“You’re warded,” she said, sounding totally casual and confident. From what I’d seen of skinwalkers, I didn’t think that confidence was unjustified. “But not well enough.”
She didn’t gesture or otherwise show any sign of effort. But the guy that had been bragging broke. I couldn’t explain it any better than that. It was hard to see from where I was standing, but I was pretty sure that every joint in his body bent backwards, all at once.
He crumpled to the ground, instantly. He didn’t scream. I got the impression that his body probably didn’t have the structural integrity to breathe anymore, which made it pretty hard to scream.
But he tried.
After that, the fight was short, ugly, and entirely one-sided. Most of the mages didn’t seem able to get through whatever wards the gunmen had. I didn’t even try. Most of the people that preferred to mix it up in hand-to-hand were still dazed, off-balance, and too far away to take full advantage of their physical superiority. The gunmen had practically the perfect position.
But they’d tried to attack Conn Ferguson with just a handful of guys with rifles.
They never had a chance. I wondered whether they knew it.
The terrifying thing about Conn, on the very rare occasion that he let his real face show through the harmless mask, was that he didn’t look half as terrifying as he ought to. He didn’t turn into the Incredible Hulk, didn’t transform into a monster. He still looked like a teenage kid, short and slender, closer in build to a mildly athletic geek than a bodybuilder.
Right up until you looked at his eyes. Conn’s eyes had always shown the truth behind the lie he told the world. His eyes looked old, and full of a bitter wisdom that no human had ever matched.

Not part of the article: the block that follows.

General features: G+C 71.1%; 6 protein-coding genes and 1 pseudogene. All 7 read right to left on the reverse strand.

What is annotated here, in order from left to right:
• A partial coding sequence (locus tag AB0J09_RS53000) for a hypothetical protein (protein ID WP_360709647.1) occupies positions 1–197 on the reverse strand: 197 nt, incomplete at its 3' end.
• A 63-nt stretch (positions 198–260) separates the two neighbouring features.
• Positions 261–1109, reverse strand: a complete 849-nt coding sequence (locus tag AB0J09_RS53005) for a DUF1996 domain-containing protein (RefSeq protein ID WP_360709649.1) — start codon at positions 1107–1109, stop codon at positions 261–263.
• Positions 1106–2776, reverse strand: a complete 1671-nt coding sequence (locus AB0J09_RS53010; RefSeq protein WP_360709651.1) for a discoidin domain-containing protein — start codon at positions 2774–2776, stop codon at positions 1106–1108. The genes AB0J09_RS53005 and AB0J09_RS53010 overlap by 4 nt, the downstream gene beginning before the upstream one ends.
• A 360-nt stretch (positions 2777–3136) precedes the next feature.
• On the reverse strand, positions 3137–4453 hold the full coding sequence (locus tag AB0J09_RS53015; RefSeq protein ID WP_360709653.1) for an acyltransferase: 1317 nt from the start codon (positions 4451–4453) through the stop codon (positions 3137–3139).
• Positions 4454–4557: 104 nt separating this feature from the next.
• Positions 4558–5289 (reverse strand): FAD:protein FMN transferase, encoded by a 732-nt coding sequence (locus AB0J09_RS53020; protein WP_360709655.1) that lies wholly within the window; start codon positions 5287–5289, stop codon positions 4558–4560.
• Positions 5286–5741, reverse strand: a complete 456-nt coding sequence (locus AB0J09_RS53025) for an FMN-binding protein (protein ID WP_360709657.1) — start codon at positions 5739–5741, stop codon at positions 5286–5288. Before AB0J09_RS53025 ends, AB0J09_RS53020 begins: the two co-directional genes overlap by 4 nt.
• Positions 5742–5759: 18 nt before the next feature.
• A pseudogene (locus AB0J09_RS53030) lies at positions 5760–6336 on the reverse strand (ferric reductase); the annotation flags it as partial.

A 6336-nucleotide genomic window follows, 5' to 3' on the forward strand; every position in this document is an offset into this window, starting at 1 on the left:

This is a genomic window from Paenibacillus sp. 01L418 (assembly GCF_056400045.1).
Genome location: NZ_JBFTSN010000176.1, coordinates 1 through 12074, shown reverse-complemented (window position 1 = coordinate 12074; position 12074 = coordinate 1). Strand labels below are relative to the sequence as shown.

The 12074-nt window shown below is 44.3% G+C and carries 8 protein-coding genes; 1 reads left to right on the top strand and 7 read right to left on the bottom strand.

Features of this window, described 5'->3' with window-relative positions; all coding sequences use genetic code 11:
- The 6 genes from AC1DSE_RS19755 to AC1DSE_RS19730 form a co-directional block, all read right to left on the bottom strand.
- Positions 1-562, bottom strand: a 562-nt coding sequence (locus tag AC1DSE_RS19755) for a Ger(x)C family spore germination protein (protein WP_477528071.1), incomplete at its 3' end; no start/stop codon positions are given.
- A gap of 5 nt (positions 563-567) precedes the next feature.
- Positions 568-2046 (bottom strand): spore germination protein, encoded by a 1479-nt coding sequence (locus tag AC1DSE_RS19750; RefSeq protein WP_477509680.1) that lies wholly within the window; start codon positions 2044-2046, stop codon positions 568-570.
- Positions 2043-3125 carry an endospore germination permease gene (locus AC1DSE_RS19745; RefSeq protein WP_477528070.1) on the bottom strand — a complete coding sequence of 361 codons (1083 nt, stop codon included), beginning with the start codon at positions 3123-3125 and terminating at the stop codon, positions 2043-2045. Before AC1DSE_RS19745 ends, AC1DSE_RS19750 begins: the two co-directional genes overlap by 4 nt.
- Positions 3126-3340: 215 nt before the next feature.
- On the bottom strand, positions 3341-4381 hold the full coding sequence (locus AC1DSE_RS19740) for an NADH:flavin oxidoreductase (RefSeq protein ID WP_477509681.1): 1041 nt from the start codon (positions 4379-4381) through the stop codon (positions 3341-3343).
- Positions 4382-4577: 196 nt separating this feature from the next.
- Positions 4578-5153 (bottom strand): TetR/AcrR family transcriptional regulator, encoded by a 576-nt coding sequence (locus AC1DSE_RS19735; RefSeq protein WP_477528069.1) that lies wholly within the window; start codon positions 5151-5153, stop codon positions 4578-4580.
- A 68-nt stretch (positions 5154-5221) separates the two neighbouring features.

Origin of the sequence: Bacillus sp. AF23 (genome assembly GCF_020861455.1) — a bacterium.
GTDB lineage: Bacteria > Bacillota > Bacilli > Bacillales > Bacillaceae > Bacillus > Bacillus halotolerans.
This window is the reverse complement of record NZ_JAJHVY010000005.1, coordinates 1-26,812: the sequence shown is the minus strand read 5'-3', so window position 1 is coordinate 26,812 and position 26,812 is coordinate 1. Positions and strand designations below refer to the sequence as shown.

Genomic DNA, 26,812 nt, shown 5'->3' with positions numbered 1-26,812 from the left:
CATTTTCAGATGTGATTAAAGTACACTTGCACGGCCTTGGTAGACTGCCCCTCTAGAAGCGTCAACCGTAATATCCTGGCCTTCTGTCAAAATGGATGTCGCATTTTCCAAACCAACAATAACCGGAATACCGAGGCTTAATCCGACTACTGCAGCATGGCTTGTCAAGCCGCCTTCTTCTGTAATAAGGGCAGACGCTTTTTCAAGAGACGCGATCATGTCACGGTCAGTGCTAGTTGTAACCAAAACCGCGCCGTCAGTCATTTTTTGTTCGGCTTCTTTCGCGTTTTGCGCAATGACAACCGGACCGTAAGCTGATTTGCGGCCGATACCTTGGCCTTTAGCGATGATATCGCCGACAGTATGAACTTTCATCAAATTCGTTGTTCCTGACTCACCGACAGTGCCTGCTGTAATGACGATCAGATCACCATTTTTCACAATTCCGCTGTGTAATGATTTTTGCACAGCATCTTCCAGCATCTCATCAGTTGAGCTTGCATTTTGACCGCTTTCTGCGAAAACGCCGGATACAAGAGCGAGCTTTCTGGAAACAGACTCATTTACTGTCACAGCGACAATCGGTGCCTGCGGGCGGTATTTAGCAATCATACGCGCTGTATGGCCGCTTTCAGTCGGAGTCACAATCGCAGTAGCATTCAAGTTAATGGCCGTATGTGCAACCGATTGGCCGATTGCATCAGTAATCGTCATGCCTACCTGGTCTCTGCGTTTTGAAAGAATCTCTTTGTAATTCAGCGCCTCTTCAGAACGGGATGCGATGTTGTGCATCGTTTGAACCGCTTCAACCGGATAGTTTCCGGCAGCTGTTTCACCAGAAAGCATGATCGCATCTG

Now, I saw all of that, and also the violent wrath of the most dominant werewolf on the planet with someone trespassing on the territory he’d claimed.
I met his eyes for maybe all of a quarter of a second, then I looked straight at the ground, my head bowed. I damn near knelt, and if there hadn’t been a fight I probably would have. Conn typically didn’t care about open displays of submission; he was the boss, and he knew that with a certainty that made display unnecessary. But just now, I wanted to make it very clear that I was not his enemy.
He didn’t seem to be moving particularly quickly as he crossed the room. He wasn’t moving in a way that suggested he was running, his attitude wasn’t terribly rushed. But somehow he crossed the distance in less than a second.
They tried to shoot him, which almost made me laugh. I could have told them that was a waste of time. They couldn’t hit him on the best day they ever had, and even if they somehow pulled it off, it was just an assault rifle firing silver bullets. That was something you used on a werewolf, and this was the Khan.
He walked through them, and then he walked out the other side, not slowing down.
After he passed, they were dead. All of them. He hadn’t even grabbed a weapon. He didn’t need one. His bare hands were more than enough to get the job done. He shattered spines through their body armor, crushed skulls under their helmets, and he wasn’t even trying.
Conn continued out through the hole in the wall. A few people joined him—the French werewolf, the skinwalker, a couple of people I didn’t recognize. I didn’t bother following. Anything that crew couldn’t handle was so far out of my league I couldn’t even be a credible annoyance.
Aiko stared at the wreckage left behind for a couple of seconds. “Damn,” she said, putting the kind of weight on the word that was usually reserved for names of deities. “Überwerewolf has his angry hat on today.”
“That wasn’t angry,” I said. “Not really. You can tell by how the building’s still standing.”
She grinned. I couldn’t see her face, but I knew her well enough to see it in her posture. When Aiko really grinned, she did it with her full body. “You aren’t laughing,” she commented after a moment.
“I wasn’t joking,” I said. “Come on, we should check on the injured.”
There were only three dead, which was probably a minor miracle. One werewolf had taken a silver bullet in the eye in the first barrage of gunfire, and died instantly. Werewolves were tough creatures, but there were limits. A shapeshifter had been caught in the crossfire between two of the attackers, and took a couple dozen rounds in two seconds. Shapeshifters were tougher than humans, from what I’d seen, but again, there were limits.
The last corpse was the kitsune who had spoken up earlier. Aiko paused by that body, looking down at him.